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3 Airline Stocks Cleared for Takeoff

After a tough year, their shares are now priced to buy

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Looking for stocks ready to soar? Try the airline industry.

Companies in the group are beginning to report earnings results for the third quarter. Last week, we saw operating performance from American Airlines parent AMR Corp. (NYSE:AMR), Alaska Air Group (NYSE:ALK) and Southwest Airlines (NYSE:LUV). This week, we will get numbers from United Continental (NYSE:UAL) and Delta Air Lines (NYSE:DAL).

Few sectors have fared worse in 2011 than air carriers. Stocks across the board took a nosedive thanks to rising oil prices earlier in the year. The timing was unfortunate.

This much-maligned industry was just starting to get its legs. Tough negotiations with labor unions had reduced operating expense, and mergers and acquisitions eliminated excess capacity. A gradually recovering economy allowed airlines to increase ticket prices. Without higher fuel expenses, 2011 could have been a year of fantastical profits. Alas, it was not to be.

But as a result of the selling in airline stocks, the group is attractively priced today. Earnings growth in the sector is expected to be strong in 2012, and moderating oil prices will certainly help matters. Here are three names that you can buy on the cheap today, in advance of what could be strong gains for the remainder of the year and beyond:

Alaska Air Group

There is an exception to every rule. The airline industry had few winners in 2011 — one was Alaska Air Group (NYSE:ALK). Shares of this regional flyer are up an impressive 15% so far this year. Unlike its competitors, Alaska Air has figured out a way to stay profitable despite the headwinds of higher oil prices.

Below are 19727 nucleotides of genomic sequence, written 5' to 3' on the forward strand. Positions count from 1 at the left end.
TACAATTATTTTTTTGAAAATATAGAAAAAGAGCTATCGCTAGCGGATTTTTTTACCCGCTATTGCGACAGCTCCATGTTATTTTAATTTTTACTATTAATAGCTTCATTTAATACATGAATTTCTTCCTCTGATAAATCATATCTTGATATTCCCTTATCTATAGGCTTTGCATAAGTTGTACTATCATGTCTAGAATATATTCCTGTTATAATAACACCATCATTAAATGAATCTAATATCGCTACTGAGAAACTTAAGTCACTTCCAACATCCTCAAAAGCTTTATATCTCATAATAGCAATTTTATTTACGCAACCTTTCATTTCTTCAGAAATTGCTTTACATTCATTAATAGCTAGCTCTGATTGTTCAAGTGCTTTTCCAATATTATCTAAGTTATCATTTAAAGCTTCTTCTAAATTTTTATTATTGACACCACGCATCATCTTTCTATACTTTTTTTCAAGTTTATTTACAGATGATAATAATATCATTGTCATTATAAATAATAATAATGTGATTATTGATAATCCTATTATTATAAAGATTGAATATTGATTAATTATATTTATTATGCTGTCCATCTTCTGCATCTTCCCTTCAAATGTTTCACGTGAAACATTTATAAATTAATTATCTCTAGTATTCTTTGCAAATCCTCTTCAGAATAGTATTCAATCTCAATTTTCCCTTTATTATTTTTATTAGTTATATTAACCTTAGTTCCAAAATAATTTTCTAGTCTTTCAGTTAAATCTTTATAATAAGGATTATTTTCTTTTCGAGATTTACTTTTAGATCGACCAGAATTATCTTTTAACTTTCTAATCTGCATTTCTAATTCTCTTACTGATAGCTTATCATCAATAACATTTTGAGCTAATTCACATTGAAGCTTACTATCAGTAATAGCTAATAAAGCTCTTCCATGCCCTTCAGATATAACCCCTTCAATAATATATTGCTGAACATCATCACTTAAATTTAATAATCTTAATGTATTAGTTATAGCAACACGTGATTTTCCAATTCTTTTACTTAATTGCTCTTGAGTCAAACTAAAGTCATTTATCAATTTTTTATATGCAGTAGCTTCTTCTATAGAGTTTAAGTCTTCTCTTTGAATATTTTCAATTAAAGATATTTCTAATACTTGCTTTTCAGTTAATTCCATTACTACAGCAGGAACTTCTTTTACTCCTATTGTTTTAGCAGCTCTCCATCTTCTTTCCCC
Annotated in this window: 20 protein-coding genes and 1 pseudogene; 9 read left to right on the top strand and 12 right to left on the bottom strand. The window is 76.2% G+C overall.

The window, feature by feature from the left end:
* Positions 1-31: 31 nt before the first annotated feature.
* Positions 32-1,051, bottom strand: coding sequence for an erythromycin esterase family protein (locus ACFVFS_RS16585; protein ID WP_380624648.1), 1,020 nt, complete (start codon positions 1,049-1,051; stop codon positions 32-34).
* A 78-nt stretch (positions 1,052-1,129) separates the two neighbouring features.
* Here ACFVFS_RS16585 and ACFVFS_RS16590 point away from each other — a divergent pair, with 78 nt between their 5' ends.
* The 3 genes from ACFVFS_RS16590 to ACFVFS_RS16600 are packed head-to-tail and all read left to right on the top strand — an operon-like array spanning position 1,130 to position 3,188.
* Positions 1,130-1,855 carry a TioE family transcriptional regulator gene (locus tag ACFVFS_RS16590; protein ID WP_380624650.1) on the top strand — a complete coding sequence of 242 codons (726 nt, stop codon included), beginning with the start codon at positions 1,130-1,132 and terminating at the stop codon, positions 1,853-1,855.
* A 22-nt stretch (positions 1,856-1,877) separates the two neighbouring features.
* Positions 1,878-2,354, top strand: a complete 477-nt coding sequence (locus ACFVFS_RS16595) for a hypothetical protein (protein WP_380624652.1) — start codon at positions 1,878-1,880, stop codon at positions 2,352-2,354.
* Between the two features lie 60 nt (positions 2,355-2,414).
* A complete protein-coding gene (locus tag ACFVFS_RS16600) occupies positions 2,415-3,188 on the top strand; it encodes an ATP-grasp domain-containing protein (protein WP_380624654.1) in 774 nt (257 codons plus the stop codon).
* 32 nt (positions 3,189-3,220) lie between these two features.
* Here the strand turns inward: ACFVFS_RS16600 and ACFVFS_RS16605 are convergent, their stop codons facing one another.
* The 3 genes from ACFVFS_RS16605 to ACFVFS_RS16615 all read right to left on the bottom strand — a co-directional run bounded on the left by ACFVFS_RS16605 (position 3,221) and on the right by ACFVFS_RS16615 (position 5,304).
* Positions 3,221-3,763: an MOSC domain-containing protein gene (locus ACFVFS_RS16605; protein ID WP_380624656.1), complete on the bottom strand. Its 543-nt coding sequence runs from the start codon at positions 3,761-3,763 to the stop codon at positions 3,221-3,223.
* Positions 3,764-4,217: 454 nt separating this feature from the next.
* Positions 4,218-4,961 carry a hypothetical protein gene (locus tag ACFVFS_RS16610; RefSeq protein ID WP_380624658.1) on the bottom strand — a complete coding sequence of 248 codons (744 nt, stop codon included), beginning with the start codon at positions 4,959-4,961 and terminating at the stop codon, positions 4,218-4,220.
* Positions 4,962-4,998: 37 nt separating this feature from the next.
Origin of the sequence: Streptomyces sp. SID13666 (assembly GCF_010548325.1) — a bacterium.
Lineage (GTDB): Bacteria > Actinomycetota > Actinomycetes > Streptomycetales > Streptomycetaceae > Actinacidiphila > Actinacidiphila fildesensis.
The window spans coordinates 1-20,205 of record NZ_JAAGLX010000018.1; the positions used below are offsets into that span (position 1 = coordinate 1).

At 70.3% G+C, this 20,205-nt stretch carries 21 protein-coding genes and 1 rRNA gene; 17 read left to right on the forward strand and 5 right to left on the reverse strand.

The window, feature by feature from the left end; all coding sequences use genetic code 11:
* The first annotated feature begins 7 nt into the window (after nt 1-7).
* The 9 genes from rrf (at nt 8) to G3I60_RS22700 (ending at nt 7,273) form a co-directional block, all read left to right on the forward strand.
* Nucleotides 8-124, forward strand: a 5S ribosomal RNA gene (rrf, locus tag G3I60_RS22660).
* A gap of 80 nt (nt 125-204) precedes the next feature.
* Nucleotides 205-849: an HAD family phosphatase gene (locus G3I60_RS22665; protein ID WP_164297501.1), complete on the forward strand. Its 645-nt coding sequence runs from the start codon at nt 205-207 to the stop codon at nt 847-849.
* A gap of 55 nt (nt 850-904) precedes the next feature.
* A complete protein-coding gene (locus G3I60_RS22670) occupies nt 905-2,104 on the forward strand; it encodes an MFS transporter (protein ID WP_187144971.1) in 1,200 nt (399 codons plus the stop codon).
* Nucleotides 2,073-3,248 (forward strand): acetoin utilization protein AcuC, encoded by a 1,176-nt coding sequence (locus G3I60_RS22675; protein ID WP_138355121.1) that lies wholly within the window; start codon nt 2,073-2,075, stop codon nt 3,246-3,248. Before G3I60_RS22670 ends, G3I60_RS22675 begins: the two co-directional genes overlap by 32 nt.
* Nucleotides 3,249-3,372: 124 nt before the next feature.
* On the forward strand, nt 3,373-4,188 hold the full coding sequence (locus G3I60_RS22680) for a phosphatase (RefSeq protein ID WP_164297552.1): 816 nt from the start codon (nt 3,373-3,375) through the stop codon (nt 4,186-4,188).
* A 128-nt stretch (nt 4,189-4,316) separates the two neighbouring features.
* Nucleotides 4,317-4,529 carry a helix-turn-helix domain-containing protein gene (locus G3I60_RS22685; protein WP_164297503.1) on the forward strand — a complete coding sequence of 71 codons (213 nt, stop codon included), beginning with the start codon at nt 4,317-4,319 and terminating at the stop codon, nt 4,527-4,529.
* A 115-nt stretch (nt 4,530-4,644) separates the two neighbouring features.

On Oct. 20, Alaska Air reported results for the period ending Sept. 30. Excluding jet fuel hedges that went awry, the company posted a profit of $3.58 per share, soundly beating Wall Street estimates of $3.33 per share. The record numbers were boosted by a strong load factor, indicating that planes were flying full.

You can’t blame the airline for the fuel hedge. With oil prices rising throughout the year, it was reasonable for the airline to lock in prices with hedging contracts. What is significantly more important is the impressive management of the company that resulted in traffic growth.

For the full year, the average Wall Street estimate for Alaska Air is $7.94 per share. Those profits are expected to grow by 13% in the following year, to $8.96 per share. At current prices investors can buy Alaska Air for just eight times current-year estimates. That is a cheap price considering the company has met or exceeded Wall Street forecasts for several quarters now. I would buy this stock at these prices.

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